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April 6, 2020

Deprescribing in Epilepsy: Do No Harm

Author Affiliations
  • 1Department of Neurology, University of Michigan, Ann Arbor
  • 2Brain Center Rudolf Magnus, Department of Child Neurology, University Medical Center Utrecht, Utrecht, the Netherlands
JAMA Neurol. 2020;77(6):673-674. doi:10.1001/jamaneurol.2020.0473

A simple search of PubMed reveals striking insight. Querying the term prescribing yields 44 379 hits. In contrast, deprescribing yields only 672. Completing this exercise for a neurological condition such as epilepsy prescribing and epilepsy deprescribing yields similar results: 408 hits for the former and 3 for the latter. While this search is clearly overly simplistic, it illustrates a crucial point: attention is tremendously imbalanced.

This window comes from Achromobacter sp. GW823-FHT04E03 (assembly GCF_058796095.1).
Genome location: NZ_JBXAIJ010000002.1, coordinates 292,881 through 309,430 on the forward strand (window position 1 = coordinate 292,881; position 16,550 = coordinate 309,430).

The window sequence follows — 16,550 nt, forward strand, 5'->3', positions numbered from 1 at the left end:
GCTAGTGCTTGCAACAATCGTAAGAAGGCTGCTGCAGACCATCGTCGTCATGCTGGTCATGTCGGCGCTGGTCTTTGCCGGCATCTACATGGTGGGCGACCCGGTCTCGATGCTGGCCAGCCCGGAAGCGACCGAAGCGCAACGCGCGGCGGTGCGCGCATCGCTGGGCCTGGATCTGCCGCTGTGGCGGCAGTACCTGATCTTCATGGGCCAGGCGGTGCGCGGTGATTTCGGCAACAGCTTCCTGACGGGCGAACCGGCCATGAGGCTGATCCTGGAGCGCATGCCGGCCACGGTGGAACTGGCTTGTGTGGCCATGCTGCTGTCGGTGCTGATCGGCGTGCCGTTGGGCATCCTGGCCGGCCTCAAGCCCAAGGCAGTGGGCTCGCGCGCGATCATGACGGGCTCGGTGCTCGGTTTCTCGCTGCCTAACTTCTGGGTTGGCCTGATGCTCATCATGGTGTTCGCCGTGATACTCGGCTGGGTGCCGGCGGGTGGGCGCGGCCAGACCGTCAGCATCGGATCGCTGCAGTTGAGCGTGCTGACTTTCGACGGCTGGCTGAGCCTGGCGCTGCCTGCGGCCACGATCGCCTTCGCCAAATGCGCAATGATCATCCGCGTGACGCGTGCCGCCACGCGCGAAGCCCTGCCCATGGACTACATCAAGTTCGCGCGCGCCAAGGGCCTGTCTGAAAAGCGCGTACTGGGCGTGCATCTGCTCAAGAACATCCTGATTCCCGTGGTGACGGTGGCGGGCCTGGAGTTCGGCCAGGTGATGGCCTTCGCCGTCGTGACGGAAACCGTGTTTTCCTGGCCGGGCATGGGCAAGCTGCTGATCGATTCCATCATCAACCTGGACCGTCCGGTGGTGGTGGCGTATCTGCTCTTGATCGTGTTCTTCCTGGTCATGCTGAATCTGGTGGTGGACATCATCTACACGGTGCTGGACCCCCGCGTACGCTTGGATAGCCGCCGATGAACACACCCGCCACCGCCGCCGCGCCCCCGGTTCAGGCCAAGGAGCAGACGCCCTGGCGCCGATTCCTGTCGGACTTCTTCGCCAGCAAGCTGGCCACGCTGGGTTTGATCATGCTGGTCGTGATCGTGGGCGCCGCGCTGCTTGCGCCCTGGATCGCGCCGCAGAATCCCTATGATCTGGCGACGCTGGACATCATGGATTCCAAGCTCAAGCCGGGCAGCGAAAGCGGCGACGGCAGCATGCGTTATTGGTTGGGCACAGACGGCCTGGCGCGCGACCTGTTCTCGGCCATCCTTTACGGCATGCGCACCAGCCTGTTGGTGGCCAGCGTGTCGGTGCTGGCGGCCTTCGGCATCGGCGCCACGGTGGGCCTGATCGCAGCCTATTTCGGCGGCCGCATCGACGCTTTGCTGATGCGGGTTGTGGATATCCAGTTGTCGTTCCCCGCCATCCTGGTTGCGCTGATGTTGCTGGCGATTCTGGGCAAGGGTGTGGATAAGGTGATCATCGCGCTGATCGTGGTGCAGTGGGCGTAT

What is the result? Half of US adults older than 65 years take 5 or more medications.1 It is no surprise that one survey found 67% of patients wanted to reduce their number of daily pills and 92% would be willing to stop a medication if their physician said it was possible.1 The emerging field of deprescribing—the systematic process of discontinuing drugs where harms outweigh benefits in the context of an individual patient’s values—seeks to rescue patients and clinicians alike.

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